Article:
On Criticism, Lawlessness and Public Order

Calvin J Coolidge

“That agitation and unrest which has been characteristic of the whole world since the close of the war has had some manifestations here. There is a natural desire in every human mind to seek better conditions. Such a desire is altogether praiseworthy. There must, however, be discrimination in the methods employed. Wholesale criticism of everybody and everything does not necessarily exhibit statesmanlike qualities, and may not be true. Not all those who are working to better the condition of the people are Bolsheviki or enemies of society. Not all those who are attempting to conduct a successful business are profiteers. But unreasonable criticism and agitation for unreasonable remedies will avail nothing. We, in common with the whole world, are suffering from a shortage of materials. There is but one remedy for this, increased production. We need to use sparingly what we have and make more. No progress will be made by shouting Bolsheviki and profiteers. What we need is thrift and industry. Let everybody keep at work. Profitable employment is the death blow to Bolshevism and abundant production is disaster to the profiteer. Our salvation lies in putting forth greater effort, in manfully assuming our own burdens, rather than in entertaining the pleasing delusion that they can be shifted to some other shoulders. Those who attempt to lead people on in this expectation only add to their burdens and their dangers.”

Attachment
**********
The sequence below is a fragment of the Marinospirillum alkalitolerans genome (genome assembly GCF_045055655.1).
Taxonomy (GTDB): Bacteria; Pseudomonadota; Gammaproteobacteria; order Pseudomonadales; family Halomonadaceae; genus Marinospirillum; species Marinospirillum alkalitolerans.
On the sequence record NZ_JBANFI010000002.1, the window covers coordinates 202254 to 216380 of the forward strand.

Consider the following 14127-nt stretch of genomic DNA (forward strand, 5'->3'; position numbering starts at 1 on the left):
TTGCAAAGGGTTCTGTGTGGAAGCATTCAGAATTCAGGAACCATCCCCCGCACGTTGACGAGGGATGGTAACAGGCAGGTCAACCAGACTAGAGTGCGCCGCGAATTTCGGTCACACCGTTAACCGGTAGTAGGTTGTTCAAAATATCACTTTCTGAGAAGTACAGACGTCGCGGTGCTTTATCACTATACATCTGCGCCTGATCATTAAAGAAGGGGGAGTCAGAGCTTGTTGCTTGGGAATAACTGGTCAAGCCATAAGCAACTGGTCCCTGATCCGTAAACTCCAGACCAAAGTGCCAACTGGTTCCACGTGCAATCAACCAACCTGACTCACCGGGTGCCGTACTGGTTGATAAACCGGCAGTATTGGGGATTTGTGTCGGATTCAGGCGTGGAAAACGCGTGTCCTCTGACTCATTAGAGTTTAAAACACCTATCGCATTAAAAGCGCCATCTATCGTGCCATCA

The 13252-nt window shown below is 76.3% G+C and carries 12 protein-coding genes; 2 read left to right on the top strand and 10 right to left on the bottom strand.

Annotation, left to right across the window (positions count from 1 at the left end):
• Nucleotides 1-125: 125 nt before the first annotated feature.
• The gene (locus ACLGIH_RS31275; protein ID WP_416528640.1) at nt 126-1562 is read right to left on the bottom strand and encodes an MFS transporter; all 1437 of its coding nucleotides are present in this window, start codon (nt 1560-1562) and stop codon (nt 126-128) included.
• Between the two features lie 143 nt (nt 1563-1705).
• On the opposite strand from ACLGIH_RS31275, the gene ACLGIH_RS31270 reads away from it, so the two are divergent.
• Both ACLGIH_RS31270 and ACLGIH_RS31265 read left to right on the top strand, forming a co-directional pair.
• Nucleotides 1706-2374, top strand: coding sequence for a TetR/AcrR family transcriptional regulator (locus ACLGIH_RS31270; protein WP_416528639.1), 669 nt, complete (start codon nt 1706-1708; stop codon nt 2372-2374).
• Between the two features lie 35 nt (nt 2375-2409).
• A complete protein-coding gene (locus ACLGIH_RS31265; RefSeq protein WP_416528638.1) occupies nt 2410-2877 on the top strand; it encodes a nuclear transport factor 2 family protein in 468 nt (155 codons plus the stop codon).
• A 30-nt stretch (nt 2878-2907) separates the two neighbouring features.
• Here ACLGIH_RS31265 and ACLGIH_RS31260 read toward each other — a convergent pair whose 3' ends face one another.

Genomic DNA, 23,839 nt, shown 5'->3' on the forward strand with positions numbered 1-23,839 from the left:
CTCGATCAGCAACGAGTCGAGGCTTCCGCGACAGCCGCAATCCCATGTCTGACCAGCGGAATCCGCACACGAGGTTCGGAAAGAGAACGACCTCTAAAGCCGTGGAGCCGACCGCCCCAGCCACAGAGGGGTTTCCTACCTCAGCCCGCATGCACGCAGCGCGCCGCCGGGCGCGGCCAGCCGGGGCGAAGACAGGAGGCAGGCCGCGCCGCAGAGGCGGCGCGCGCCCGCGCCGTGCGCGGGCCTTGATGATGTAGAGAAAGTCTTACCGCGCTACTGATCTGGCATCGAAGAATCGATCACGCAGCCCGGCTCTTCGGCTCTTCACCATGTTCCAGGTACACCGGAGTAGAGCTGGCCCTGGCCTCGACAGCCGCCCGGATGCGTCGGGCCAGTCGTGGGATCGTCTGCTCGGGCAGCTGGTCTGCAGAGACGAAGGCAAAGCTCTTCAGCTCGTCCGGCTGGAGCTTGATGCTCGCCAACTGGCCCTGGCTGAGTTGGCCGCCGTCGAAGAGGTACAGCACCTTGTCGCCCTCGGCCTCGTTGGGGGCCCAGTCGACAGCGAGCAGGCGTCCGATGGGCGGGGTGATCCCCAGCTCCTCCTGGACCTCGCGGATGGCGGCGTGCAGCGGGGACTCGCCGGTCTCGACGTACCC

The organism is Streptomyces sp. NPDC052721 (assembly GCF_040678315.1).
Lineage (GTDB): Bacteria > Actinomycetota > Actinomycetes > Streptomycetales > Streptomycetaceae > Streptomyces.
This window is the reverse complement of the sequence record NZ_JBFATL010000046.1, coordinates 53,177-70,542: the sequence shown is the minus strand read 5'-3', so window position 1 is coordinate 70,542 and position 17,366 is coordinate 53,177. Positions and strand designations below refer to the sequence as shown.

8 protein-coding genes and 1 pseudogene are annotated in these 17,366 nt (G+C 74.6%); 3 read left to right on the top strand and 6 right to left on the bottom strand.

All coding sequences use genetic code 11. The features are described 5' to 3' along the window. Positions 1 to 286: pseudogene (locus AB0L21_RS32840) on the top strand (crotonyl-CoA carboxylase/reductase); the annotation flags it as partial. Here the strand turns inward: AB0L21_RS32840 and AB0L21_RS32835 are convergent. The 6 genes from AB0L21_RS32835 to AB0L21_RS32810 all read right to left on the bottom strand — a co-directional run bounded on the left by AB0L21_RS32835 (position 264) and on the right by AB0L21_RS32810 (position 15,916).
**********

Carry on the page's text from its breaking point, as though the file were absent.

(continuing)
“The people of Boston have recently seen the result of agitation and unrest in its police force. The policy of that department, established by an order of former Commissioner O’Meara and adopted by a rule which has the force of law by the present Commissioner Curtis, prohibited a police union from affiliating with an outside union. In spite of this such a union was formed and persisted in with acknowledged and open defiance of the rules and of the counsel and almost entreaties of the officers of the department. Such disobedience continuing, the leaders were cited for trial on charges and heard with their counsel before the Commissioner. After thorough consideration, and opportunity again to obey the rules, they were found guilty. In order to give a chance to recant sentence was suspended. Shortly after, three fourths of the police force abandoned their posts and refused further to perform their duties. During the next few hours, there was destruction of property in the city but happily no loss of life…It was my duty to support him [Commissioner Curtis] in the execution of the law and that I should do…On account of the public danger, I called on the Commissioner to aid me in the execution of my duties of keeping order, and issued a proclamation to that effect…There is an obligation to forgive but it does not extend to the unrepentant. To give them aid and comfort is to the support their evil doing and to become what is known in law as an accessory after the fact. A government which does that is a reproach to civilization and will soon have on its hands the blood of its citizens.”